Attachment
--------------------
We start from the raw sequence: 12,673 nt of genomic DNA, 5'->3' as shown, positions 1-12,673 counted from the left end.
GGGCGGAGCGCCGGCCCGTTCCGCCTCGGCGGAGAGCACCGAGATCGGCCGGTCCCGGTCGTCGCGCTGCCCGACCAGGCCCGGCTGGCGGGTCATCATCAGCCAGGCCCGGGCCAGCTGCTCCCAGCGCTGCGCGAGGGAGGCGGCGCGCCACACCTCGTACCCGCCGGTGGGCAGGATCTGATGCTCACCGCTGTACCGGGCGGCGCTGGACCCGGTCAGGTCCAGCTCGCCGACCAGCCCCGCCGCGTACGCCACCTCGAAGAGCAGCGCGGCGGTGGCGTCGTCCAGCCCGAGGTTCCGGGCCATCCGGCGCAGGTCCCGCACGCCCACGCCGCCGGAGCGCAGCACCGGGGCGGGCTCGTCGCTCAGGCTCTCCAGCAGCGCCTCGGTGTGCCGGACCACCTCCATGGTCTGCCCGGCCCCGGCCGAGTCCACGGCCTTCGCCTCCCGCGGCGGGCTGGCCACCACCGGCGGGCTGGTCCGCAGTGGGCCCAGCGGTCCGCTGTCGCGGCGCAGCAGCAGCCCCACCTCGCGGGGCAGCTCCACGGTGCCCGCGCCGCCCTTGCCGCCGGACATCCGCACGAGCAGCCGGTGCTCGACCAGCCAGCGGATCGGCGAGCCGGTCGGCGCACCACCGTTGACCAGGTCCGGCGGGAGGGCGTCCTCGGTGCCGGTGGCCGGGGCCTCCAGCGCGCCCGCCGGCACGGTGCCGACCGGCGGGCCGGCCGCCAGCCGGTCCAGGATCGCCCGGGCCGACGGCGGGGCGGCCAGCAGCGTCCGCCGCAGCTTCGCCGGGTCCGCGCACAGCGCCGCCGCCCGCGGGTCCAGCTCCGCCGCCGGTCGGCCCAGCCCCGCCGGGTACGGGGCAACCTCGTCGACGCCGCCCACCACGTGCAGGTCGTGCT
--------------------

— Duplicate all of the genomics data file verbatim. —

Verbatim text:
We start from the raw sequence: 12,673 nt of genomic DNA, 5'->3' as shown, positions 1-12,673 counted from the left end.
GGGCGGAGCGCCGGCCCGTTCCGCCTCGGCGGAGAGCACCGAGATCGGCCGGTCCCGGTCGTCGCGCTGCCCGACCAGGCCCGGCTGGCGGGTCATCATCAGCCAGGCCCGGGCCAGCTGCTCCCAGCGCTGCGCGAGGGAGGCGGCGCGCCACACCTCGTACCCGCCGGTGGGCAGGATCTGATGCTCACCGCTGTACCGGGCGGCGCTGGACCCGGTCAGGTCCAGCTCGCCGACCAGCCCCGCCGCGTACGCCACCTCGAAGAGCAGCGCGGCGGTGGCGTCGTCCAGCCCGAGGTTCCGGGCCATCCGGCGCAGGTCCCGCACGCCCACGCCGCCGGAGCGCAGCACCGGGGCGGGCTCGTCGCTCAGGCTCTCCAGCAGCGCCTCGGTGTGCCGGACCACCTCCATGGTCTGCCCGGCCCCGGCCGAGTCCACGGCCTTCGCCTCCCGCGGCGGGCTGGCCACCACCGGCGGGCTGGTCCGCAGTGGGCCCAGCGGTCCGCTGTCGCGGCGCAGCAGCAGCCCCACCTCGCGGGGCAGCTCCACGGTGCCCGCGCCGCCCTTGCCGCCGGACATCCGCACGAGCAGCCGGTGCTCGACCAGCCAGCGGATCGGCGAGCCGGTCGGCGCACCACCGTTGACCAGGTCCGGCGGGAGGGCGTCCTCGGTGCCGGTGGCCGGGGCCTCCAGCGCGCCCGCCGGCACGGTGCCGACCGGCGGGCCGGCCGCCAGCCGGTCCAGGATCGCCCGGGCCGACGGCGGGGCGGCCAGCAGCGTCCGCCGCAGCTTCGCCGGGTCCGCGCACAGCGCCGCCGCCCGCGGGTCCAGCTCCGCCGCCGGTCGGCCCAGCCCCGCCGGGTACGGGGCAACCTCGTCGACGCCGCCCACCACGTGCAGGTCGTGCT